The age of sixteen is a rite of passage for most Americans. It is the age that you can finally obtain your drivers license. The type of vehicle that you wind up driving can be a large source of angst for those out for the approval of their fellow students, virtually every high schooler in existence, as everybody is out to get the faster and snazziest car.
My first car was a hated thing. It was a 1983 Volkwagon Jetta that was the color of pumpkin. There was something wrong with the engine frame that caused the car to shake rattle and roll better than Elvis did. The defrost function didn’t work and on cold winter days I would drive the ridiculously short block to my school (because cool people didn’t walk) with my window open and my head stuck out the side so I could see where I was going.
I was quick to beg my dad to let me look at a different vehicle and soon I was shopping around for another Volkswagon- a Bug is what I wanted. Eventually I found a 1973 Super Beetle and I loved that car to death, despite her many many issues. Those issues included a leaky sun roof and a hole (caused by rust) in the floor of the back, carefully hidden beneath the floor mat.
This bug got me through high school and my first year of college. She was faithful to me despite one horribly embarassing accident (that my parents still give me grief about) and I loved her despite her lackluster effort at climbing hills. She earned the nickname of The Little Bugga That Could. I think I can, I think I can, I think I can…
I didn’t really have intentions of giving up Little Bugga, but my dad found a great deal on a 1985 Mazda RX-7 so I jumped into it. There was a reason it was a good deal. Ol’ Smokey was a great car in looks, but he gained his name from the smoke that would drift up from the engine after any drive that took longer than fifteen minutes. Poor guy went to so many shops and had so many repairs, but he never quite performed the way I think he wanted to.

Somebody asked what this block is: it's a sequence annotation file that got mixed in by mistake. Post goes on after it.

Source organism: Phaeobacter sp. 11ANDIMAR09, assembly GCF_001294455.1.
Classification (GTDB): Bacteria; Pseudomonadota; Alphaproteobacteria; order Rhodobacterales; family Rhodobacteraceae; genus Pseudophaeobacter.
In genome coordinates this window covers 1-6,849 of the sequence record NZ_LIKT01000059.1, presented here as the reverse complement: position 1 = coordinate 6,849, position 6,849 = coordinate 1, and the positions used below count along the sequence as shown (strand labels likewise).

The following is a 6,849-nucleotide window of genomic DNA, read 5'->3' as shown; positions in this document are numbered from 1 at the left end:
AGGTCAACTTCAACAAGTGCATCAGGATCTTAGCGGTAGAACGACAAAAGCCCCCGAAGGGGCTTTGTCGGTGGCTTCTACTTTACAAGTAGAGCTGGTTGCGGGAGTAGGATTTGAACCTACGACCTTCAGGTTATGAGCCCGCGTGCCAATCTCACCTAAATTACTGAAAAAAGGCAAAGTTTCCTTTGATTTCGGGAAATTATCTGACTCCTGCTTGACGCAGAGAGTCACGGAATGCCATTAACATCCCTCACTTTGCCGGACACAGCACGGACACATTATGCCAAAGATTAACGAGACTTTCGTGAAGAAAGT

He was in two accidents, neither my fault (as if anybody claims that they were at fault), and as a result, had matching dents over his headlights. He lasted only a short time, about a year, and made me wish I’d kept Little Bugga as I ended up doing a lot of walking.
The last car that was all mine was my Grand Am, also known as Grand Ma. She was brand new in 1995 and was given to my dad as a company car. When the company gave my dad a new vehicle, we bought her and sold her to my grandparents who then, in 2002, sold her back to me.
She was a good car, but required a lot of attention and, after one break-in, proved she wasn’t exceptionally secure. I brought her with me when I moved from the US to Canada, but rather than deal with trying to renew insurance and pay the many many fees involved with importing a vehicle, I sold her.
Since then, Derek and I have had two vehicles together, both of which we still own, but I haven’t had my OWN car. I’ve been thinking lately about buying something small and cheap to get me around, but I don’t know if I can justify the expense. There is something, though, to bonding with your vehicle and I’m beginning to feel like I’m missing out.